The U.K. Competition Commission said Eurotunnel, the operator of the subsea rail link to France, must abandon its roll-on, roll-off shipping service between the two countries.
In a final ruling, the commission said that if Eurotunnel continued to run the MyFerryLink service, it would increase the firm’s share of the cross-Channel market to more than 50 percent and lead to higher freight rates and passenger fares.
Paris-based Eurotunnel said it would “immediately” appeal the ruling, which it called “incomprehensible and seriously disproportionate.”
Eurotunnel entered the Dover-Calais route, the world’s busiest ro-ro market, in August, after paying £65 million ($100 million) for three ships previously operated by the bankrupt SeaFrance group — a subsidiary of SNCF, France’s state-owned railway.
The Competition Commission said Eurotunnel bought the vessels to prevent them being acquired by a joint venture between Denmark’s DFDS-LD Lines of France.
“It cannot be good for competition when Eurotunnel, which already holds a market share of 40 percent, moves into the ferry business — particularly when it did so to stop a competitor from buying the ferries,” said Alasdair Smith, deputy chairman of the Competition Commission.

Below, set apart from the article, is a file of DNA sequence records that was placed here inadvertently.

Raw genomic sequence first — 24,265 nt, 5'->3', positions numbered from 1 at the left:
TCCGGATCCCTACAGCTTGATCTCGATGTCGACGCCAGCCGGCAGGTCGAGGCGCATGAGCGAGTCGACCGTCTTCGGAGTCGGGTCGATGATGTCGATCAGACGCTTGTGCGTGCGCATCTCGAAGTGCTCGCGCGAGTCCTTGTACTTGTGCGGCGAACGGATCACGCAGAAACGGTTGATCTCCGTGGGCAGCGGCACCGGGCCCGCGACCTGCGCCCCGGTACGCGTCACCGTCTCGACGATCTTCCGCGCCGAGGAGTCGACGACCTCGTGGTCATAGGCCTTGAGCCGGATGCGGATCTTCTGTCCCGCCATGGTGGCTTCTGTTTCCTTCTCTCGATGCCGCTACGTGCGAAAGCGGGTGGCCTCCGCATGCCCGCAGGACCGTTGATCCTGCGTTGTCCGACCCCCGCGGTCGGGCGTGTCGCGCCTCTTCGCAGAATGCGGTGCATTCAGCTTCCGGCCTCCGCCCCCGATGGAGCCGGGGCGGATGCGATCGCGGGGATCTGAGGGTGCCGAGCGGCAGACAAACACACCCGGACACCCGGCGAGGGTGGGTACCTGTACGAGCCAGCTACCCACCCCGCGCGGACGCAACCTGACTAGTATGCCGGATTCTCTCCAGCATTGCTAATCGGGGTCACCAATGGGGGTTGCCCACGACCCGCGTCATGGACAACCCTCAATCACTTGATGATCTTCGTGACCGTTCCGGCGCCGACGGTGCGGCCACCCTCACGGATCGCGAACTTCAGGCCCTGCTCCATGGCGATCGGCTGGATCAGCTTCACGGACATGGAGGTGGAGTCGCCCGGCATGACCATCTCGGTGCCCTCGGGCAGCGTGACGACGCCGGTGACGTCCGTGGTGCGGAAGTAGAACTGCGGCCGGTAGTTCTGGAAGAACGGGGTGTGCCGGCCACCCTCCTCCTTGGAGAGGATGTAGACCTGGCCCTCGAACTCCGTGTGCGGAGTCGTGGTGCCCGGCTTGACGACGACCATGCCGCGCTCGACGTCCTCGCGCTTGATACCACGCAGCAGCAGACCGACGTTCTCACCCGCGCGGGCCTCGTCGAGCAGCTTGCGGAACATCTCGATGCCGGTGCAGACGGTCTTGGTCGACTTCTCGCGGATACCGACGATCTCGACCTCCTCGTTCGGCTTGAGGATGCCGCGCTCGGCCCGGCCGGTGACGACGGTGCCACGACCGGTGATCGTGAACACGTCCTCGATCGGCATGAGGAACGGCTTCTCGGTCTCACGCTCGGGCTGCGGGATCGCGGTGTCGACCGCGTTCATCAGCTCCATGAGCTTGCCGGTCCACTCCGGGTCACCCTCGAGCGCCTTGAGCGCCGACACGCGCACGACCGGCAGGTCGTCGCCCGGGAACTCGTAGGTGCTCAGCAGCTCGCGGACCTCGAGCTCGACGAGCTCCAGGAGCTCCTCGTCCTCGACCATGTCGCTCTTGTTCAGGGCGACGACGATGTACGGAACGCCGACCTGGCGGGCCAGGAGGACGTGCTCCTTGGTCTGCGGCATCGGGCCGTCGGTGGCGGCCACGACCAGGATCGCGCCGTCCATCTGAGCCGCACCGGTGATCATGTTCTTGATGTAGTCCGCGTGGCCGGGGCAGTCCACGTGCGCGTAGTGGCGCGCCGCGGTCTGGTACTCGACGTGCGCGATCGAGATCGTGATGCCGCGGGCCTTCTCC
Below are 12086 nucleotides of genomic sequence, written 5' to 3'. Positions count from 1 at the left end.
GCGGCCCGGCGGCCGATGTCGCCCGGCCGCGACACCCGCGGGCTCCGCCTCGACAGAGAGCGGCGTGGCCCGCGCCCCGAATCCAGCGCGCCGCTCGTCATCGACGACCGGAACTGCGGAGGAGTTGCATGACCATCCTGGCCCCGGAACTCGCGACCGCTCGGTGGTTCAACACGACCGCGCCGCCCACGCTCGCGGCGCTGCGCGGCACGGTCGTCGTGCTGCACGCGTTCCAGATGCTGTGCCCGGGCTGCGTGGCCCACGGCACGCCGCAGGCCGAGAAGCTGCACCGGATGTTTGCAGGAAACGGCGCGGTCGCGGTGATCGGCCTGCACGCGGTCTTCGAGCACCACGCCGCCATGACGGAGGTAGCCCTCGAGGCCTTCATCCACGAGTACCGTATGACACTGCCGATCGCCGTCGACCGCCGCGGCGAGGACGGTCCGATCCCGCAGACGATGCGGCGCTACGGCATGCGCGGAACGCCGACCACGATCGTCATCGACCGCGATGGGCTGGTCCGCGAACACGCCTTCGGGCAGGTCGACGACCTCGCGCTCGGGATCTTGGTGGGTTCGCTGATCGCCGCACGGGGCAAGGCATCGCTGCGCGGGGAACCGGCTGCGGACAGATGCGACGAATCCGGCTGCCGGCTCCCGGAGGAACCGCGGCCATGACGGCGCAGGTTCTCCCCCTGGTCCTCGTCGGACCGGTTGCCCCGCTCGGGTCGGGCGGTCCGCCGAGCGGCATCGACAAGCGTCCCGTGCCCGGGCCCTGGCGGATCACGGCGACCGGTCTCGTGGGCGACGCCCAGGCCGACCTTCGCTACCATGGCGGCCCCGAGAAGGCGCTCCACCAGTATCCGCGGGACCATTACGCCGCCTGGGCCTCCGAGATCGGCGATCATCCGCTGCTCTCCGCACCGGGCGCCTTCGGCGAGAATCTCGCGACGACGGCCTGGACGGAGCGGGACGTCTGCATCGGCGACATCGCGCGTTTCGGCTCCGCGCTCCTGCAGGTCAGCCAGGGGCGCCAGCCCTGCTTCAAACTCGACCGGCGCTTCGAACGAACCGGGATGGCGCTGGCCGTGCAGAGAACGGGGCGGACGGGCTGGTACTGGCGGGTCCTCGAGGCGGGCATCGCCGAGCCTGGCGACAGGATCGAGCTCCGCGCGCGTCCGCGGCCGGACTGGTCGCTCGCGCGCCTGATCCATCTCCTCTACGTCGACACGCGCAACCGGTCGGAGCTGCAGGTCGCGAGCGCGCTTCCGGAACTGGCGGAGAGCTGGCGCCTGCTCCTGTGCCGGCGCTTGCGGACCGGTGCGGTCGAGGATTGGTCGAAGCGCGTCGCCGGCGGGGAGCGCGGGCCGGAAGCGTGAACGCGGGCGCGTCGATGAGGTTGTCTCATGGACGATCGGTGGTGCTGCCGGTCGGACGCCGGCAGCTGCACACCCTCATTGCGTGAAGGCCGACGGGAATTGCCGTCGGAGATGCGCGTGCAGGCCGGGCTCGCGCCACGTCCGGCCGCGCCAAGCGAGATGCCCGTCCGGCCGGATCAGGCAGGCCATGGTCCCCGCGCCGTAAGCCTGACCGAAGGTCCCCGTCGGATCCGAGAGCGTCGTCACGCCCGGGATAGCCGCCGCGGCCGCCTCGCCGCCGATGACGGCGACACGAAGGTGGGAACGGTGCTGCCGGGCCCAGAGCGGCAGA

The commission said that if it did not stop Eurotunnel’s shipping service, it “seems likely” one of the current ferry lines — DFDS Seaways and P&O Ferries — would be forced out of the Dover-Calais route in the near future.
The number of trucks using Eurotunnel’s subsea rail shuttles grew 16 percent to 1.46 million in 2012, boosting its share of the U.K.-France market by 5 percent to record 43.5 percent.
The cross-Channel truck market, which is also served by the ferries, grew around 2.5 percent in 2012 but remains 10 percent below the pre-recession peak in 2007.